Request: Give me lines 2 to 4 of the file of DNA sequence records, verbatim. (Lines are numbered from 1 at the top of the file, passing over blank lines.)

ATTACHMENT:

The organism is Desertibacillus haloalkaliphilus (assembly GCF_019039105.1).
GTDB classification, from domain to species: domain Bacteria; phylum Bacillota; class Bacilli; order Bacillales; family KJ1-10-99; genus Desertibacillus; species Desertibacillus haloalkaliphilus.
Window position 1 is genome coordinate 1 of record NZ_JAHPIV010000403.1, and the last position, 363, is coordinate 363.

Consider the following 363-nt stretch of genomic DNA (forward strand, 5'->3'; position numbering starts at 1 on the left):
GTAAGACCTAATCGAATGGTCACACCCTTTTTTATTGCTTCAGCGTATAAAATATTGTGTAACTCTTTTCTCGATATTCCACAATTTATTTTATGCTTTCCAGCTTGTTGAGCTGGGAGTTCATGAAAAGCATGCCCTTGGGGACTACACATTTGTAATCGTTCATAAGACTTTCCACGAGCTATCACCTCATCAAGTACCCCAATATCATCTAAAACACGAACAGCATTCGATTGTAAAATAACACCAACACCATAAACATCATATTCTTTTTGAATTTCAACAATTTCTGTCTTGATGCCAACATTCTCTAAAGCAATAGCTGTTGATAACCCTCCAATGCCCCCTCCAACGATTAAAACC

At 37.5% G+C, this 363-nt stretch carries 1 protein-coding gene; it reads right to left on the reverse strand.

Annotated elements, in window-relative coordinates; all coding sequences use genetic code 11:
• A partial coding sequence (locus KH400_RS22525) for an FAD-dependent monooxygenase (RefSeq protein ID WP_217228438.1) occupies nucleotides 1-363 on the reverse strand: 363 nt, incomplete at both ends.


GTDB classification, from domain to species: domain Bacteria; phylum Bacillota; class Bacilli; order Bacillales; family KJ1-10-99; genus Desertibacillus; species Desertibacillus haloalkaliphilus.
Window position 1 is genome coordinate 1 of record NZ_JAHPIV010000403.1, and the last position, 363, is coordinate 363.

Consider the following 363-nt stretch of genomic DNA (forward strand, 5'->3'; position numbering starts at 1 on the left):